Other factors that may assist in this process is research into what cultural water means to Aboriginal people connected to the Lachlan. A component of this has been implemented at Murrin Bridge with Water Dynamics from Griffith working with that community to increase water efficiency. The use of traditional knowledge in the decision-making process with regard to environmental water also needs to be further explored, as does the difficulties associated with cultural site prioritisation. Cultural water is referred to as native title water rights in the Lachlan Water Sharing Plan and there is currently no allocation for this purpose.


Available Environmental Water as at March 2012

The table below indicates volumes of environmental water that is available for use from March 2012 to June 2012. The amount of water that can be taken this water year is 100% of entitlements (121,818ML GS and 1,733ML HS) less any volumes already used this year (27,551ML) and water traded from the Riverbank account (2,000ML GS). Unused allocation will be carried over to the next water year. Decisions regarding the use of licenced water for environmental purposes will be informed by the amount of water available, the the need of priority water-dependent targets and antecedent climatic conditions. Planned environmental water delivery is guided by the Lachlan Water Sharing Plan.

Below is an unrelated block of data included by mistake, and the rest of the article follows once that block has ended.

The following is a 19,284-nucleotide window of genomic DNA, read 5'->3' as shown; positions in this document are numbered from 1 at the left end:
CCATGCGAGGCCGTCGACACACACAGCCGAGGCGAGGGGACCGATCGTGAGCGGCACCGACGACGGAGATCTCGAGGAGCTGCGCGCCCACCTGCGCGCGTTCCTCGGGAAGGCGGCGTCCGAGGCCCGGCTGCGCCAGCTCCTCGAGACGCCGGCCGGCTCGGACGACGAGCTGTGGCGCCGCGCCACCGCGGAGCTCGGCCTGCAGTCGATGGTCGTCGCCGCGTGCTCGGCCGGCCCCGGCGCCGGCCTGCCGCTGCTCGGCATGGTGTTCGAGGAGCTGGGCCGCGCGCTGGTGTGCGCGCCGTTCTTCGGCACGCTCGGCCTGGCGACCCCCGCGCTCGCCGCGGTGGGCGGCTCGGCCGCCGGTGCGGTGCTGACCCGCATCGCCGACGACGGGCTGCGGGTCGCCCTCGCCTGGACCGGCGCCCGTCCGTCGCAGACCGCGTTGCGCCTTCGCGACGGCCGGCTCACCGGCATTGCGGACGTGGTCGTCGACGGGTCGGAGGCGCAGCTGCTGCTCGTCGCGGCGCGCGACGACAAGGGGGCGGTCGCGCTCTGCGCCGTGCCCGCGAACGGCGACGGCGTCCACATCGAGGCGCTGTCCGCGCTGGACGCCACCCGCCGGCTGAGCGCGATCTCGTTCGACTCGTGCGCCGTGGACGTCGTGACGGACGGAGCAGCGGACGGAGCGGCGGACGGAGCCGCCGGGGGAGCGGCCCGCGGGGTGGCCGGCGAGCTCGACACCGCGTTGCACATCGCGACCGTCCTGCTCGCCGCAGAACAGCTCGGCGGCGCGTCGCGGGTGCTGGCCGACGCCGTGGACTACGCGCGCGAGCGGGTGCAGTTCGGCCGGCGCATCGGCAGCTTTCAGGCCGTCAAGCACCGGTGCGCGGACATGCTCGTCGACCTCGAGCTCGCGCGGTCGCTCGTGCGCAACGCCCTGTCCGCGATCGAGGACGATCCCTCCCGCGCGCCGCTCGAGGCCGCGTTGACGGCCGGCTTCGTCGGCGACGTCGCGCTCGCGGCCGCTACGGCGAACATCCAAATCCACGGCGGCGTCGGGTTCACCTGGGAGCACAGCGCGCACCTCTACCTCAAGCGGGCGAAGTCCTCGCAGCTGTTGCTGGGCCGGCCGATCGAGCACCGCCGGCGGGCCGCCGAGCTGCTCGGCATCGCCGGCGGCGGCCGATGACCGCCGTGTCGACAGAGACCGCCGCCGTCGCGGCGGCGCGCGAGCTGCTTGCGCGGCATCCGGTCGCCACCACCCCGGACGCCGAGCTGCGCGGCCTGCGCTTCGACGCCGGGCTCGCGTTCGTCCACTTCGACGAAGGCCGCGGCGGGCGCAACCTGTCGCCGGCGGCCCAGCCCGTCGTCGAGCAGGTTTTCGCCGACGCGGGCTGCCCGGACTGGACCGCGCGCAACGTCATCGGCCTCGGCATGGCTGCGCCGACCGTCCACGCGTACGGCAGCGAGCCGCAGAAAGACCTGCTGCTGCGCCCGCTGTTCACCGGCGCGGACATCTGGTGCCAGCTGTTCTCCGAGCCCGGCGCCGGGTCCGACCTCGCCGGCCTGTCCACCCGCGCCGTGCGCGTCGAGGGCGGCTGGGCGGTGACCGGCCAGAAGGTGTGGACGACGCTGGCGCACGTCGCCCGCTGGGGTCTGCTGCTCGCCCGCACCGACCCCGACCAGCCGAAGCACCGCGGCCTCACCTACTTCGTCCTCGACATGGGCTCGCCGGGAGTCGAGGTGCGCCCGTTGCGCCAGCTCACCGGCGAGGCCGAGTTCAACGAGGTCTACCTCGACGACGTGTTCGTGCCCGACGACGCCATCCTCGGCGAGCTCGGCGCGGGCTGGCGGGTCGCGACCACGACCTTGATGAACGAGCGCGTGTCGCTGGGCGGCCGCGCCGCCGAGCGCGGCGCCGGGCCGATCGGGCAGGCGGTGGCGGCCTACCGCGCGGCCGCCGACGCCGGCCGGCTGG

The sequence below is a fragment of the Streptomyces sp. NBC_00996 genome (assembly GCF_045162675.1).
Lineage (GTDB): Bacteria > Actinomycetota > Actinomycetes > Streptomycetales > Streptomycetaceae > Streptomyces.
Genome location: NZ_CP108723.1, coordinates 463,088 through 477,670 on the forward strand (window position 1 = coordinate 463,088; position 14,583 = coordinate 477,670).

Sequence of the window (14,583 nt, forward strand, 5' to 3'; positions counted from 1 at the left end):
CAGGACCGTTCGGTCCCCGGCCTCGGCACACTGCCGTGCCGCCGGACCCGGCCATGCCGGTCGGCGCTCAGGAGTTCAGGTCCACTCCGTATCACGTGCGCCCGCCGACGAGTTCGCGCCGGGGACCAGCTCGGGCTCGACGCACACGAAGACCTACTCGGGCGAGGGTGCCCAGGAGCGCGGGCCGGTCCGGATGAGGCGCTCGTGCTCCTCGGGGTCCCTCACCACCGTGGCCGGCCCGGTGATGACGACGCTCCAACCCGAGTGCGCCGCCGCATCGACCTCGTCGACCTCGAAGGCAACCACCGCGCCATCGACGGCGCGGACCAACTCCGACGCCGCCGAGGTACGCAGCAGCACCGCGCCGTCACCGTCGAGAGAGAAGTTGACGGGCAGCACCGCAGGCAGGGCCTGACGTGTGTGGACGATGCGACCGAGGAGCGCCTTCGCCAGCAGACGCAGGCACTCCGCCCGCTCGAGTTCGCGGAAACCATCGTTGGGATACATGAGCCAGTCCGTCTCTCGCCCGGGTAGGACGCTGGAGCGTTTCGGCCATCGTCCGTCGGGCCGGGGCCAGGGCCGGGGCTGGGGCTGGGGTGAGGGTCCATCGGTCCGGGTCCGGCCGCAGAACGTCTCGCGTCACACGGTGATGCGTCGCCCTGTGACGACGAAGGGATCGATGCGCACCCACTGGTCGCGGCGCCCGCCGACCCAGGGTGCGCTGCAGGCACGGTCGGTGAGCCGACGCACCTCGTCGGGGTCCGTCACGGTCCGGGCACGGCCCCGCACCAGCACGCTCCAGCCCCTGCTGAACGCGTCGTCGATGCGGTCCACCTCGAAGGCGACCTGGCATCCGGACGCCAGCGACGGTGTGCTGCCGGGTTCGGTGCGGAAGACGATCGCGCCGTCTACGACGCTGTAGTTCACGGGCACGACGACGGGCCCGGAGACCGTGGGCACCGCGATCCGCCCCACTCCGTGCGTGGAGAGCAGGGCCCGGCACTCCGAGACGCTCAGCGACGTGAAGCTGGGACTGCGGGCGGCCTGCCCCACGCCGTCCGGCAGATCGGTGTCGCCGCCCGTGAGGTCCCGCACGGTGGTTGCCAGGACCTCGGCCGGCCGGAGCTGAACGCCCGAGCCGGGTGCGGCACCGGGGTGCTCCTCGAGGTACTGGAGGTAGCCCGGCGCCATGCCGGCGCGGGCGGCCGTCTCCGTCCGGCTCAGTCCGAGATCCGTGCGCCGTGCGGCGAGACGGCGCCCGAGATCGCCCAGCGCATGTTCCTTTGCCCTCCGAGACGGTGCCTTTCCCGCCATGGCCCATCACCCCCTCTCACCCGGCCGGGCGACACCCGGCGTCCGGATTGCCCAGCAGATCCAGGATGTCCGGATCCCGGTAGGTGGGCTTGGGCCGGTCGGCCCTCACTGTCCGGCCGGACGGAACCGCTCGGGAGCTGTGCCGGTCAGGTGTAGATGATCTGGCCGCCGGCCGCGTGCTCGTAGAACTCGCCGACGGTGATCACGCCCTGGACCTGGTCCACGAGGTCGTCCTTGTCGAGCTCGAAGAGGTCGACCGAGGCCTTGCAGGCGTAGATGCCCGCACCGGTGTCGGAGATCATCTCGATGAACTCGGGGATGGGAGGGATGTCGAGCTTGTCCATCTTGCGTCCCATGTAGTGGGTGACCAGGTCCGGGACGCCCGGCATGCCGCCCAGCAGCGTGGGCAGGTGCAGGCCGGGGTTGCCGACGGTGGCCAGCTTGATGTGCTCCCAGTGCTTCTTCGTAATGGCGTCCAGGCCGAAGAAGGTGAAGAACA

Summary of environmental water available for this water year as of March 2012

Type

Volume in Account Volume used this water year
Commonwealth licenced water – for environmental purposes

115,938 ML

27,551 ML

Riverbank

33,413 ML

Lake Brewster Adaptive Environmental Water 16,320 ML

0 ML

Planned Environmental Water

20,000 ML ECA; 20,000 ML WQA

0 ML

Commonwealth release ‘Environmental Water Delivery: Lachlan River’